- Feeling like you have an irritated, itchy or swollen throat and neck
- Hypotension (drop in blood pressure)
- Tachycardia (unusually high heart rate, “heart racing”)
- Free floating anxiety or panic attack
- Chest pain
- Nasal congestion and runny nose
- Conjunctivitis (irritated, watery, reddened eyes)
- Headaches and migraine
- Fatigue, confusion, irritability
- Very occasionally loss of consciousness usually lasting for only one or two seconds
- Digestive tract upset, especially heartburn, “indigestion”, and reflux
Strategies for defeating Austin allergies
If you are reading this post and it’s resonating with you, it’s now time to figure out your individual histamine load. Knowing your tolerance for histamine will help you solve the problem.
The histamine load formula is a combination of four factors: gut health, genetics, air-borne allergens and diet.
The key is to stay under your histamine threshold so symptoms aren’t triggered.
Here are some survival tips.
Traditional allergy testing
The logical place to begin is with traditional allergy testing. A simple skin prick test will be able to tell you what your environmental triggers are. You can then cross reference this against the Austin allergy calendar to get an idea of when your histamine sensitive times might be.
For me, it’s when the grass pollen begins. I was fine up until early March, and ever since I’ve been feeling it.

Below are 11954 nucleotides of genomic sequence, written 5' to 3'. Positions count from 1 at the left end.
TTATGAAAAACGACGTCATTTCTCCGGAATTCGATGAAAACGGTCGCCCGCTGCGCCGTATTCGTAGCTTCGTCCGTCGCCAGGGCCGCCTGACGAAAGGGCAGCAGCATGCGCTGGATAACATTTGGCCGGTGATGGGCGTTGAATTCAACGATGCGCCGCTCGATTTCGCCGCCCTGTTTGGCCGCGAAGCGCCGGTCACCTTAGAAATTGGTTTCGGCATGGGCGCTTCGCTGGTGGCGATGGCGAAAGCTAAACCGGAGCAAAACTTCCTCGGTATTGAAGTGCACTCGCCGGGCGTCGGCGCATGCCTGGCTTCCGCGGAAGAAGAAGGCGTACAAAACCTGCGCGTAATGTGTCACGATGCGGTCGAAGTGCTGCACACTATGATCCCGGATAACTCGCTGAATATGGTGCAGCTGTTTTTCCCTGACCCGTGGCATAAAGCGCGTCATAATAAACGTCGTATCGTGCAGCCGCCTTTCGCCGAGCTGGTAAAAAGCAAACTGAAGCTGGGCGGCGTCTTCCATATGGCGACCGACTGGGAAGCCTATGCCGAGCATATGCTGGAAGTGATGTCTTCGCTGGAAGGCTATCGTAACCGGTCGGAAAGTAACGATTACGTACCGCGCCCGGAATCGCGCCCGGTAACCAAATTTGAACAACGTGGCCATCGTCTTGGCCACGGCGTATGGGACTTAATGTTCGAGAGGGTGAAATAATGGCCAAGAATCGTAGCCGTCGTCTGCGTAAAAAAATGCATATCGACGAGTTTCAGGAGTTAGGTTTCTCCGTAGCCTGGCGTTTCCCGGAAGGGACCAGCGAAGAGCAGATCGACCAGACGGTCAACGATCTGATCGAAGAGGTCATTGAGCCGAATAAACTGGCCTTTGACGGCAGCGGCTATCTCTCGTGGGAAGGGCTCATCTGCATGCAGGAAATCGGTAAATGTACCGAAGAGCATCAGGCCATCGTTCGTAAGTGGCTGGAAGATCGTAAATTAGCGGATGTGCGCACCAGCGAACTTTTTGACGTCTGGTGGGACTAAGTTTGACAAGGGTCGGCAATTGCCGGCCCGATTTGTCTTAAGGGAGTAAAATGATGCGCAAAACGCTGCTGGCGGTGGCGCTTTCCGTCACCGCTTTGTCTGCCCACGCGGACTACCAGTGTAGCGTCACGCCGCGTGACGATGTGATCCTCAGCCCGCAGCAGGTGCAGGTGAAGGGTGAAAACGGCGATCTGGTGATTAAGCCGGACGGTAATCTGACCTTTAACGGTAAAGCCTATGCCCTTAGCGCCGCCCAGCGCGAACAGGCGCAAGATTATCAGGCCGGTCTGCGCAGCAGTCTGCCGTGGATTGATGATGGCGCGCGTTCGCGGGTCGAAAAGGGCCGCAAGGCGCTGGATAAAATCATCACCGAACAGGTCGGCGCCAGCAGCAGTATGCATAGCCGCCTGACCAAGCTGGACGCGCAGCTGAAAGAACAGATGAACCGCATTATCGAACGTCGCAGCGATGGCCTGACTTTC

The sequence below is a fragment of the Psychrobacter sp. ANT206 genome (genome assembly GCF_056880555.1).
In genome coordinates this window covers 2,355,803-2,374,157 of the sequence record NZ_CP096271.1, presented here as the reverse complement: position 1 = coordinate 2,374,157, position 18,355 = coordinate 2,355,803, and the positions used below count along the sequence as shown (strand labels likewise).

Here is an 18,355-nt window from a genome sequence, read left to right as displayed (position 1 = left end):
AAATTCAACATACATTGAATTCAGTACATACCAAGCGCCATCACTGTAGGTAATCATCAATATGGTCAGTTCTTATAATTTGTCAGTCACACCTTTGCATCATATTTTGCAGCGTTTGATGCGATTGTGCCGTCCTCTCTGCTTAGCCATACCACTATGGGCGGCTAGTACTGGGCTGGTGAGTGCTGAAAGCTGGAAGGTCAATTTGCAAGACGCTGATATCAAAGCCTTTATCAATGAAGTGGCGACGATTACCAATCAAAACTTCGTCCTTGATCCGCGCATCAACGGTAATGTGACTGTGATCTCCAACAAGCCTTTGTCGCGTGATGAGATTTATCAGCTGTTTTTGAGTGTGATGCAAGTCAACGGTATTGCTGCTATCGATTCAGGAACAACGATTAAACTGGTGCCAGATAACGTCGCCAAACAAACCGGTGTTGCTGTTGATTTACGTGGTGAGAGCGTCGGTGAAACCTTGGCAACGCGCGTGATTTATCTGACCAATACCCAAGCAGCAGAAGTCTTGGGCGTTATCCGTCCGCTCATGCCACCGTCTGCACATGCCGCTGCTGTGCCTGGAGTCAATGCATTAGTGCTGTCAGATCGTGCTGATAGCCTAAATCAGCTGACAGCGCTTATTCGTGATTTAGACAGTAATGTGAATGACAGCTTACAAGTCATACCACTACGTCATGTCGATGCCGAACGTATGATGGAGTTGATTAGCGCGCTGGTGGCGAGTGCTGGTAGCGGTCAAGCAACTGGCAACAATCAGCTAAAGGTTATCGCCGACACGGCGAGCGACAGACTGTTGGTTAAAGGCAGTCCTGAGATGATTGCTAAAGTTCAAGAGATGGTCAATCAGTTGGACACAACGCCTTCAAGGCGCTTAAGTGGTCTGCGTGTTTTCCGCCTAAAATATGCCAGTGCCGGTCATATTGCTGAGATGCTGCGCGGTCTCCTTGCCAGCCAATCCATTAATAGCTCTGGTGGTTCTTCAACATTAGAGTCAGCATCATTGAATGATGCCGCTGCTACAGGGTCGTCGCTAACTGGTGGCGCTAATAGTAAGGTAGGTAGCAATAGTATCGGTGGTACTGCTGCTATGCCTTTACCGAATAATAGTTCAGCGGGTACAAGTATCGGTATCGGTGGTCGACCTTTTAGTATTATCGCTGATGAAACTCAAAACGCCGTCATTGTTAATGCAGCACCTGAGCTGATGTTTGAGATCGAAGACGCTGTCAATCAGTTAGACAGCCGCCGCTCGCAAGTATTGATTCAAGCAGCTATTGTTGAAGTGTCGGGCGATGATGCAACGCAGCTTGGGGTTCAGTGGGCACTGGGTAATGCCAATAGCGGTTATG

In addition to learning fun facts about your ancestry, your genetic report from 23andme will tell you your status for the most clinically significant genes that regulate histamine. There are a number of genes to look at, but ACO1 and HNMT have the most data right now.
Mutations in these genes, especially homozygous mutations, where you inherit two copies of the mutation, may give you a clue that you need to be extra vigilant with histamine.
One of the big implications of your genetic tests will be how efficiently your body makes DAO, an enzyme that breaks down histamine. If you see mutations, you can also have blood tests done to test your DAO levels.
As we’ve discussed, mutations in DAO regulating genes can put you at a disadvantage when it comes to allergies. DAO is produced in the gut and reduced DAO activity is associated with leaky gut and other chronic inflammatory bowel conditions. (R) (R) (R)
Some have speculated that decreased DAO activity also causes an uptick in zonulin production, a protein associated with eating wheat and intestinal permeability (leaky gut). (R) Leaky gut is a major issue because it allows all sorts of bacteria, bacteria that are intended to stay in the gut, out into the blood stream where they are funneled through the liver. This causes a chronic immune response. (R)
To make matters worse, antibiotic use, alcohol, or regularly popping Motrin or Aspirin, all contribute to decreased DAO and gut dysfunction. Antibiotics can kill the good bacteria in the gut that break down histamine, leaving in their wake bacteria that actually make histamine! (R) Candida, for example, causes immune cells to release histamine.
If you’re suffering through a rough allergy season in Austin, maintaining gut health should be a big priority.
I’ve had great success with the popular probiotic strain B. Longum.